Pushing creative cocktails and elevated bar food.
It was midweek in Pioneer Square, the weather blustery and sports fans scarce.
Still, the after-work crowd found its way off the main drag to Good Bar. Suits hoisted a few rounds, and girlfriends shared hugs while servers frantically juggled stacked plates as food orders were being shouted from every direction. The Raveonettes blaring from the speakers added to the din.
It was loud and boisterous but not in a Cowgirls-Inc. way. For one, there is milk-braised pork and deconstructed potato salad on the menu.
Good Bar is part of the new wave of drinking dens that, for better or worse, are reinventing this historic ’hood.
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When folks call Pioneer Square the next “It” place or the next Capitol Hill, they’re usually talking about First Avenue South or Occidental Plaza. The folks behind Good Bar took a bigger leap of faith and planted their flag farther east, where the only consistent foot traffic at night comes from the Union Gospel Mission men’s shelter.
Come at 6 and Good Bar looks like a party. Come at 9 and you pretty much have the place to yourself.
Financially backed by the folks behind Marination Mobile, Good Bar is closer in DNA to Damn the Weather. It pushes elevated bar food like that potato salad, re-imagined as finger food — roasted fingerlings to dip in a mashed-boiled-egg-aioli. It’s the best of the happy-hour offerings.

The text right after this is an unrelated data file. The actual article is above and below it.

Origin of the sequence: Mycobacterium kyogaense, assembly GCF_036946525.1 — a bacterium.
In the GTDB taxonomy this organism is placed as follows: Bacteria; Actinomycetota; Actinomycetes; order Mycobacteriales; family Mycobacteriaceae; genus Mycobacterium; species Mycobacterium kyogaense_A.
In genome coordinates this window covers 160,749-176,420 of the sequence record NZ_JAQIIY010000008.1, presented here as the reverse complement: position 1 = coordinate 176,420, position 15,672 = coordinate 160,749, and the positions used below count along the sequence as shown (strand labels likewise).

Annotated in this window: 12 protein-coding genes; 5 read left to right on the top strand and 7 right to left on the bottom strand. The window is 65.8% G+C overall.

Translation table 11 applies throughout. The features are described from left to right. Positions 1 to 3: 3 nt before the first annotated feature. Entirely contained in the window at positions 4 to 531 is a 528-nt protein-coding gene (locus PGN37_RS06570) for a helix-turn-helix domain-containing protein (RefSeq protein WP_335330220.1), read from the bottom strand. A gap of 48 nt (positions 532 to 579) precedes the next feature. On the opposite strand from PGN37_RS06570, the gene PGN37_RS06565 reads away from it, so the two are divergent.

But most order the $12 Sloppy Joe. It’s meatier and chunkier than your Average Joe — more like a chopped-up burger, really — and best washed down with a cheap Rainier.
Behind this horseshoe bar are 10 beers on tap. But even better is the bottle list of craft and Belgian ales. For the penny-pinchers, there are bottles of red wine as cheap as $20 to $22 buried at the bottom of the menu.
As for the mixed-drink program, the bartenders push big-boy cocktails: from a rye drink with Laphroaig to a Daiquiri amped up with mescal. Both were excellent. But it’s a myopic menu, designed for cocktail geeks with little consideration for the mainstream imbiber who favors less boozy concoctions and more vodka.
Good Bar may be blocks away from the barhopping section of Pioneer Square, but what a handsome corner building these guys snagged. The bones of this century-old structure remain: the high ceiling, the two-story columns and the bank-vault doors — all refurbished in a black-and-white motif and accented by the yellow glow from the lamp posts outside.
On a gray night, with smoke rising from the manholes, the environ looked film-noir-esque from the window view. Step outside though, and reality smacks you in the face.
Panhandlers worked the corners, and other than the wheeze and rumble of the E Line, the streets looked eerily quiet. Good Bar felt like a mere mirage in this ghostly part of town.
Good Bar, 240 Second Ave. S., Seattle, offers happy hour weekdays 4-6 p.m. with $3-$6 snacks and $4-$5 beer, wine and cocktail specials (206-624-2337 or goodbarseattle.com).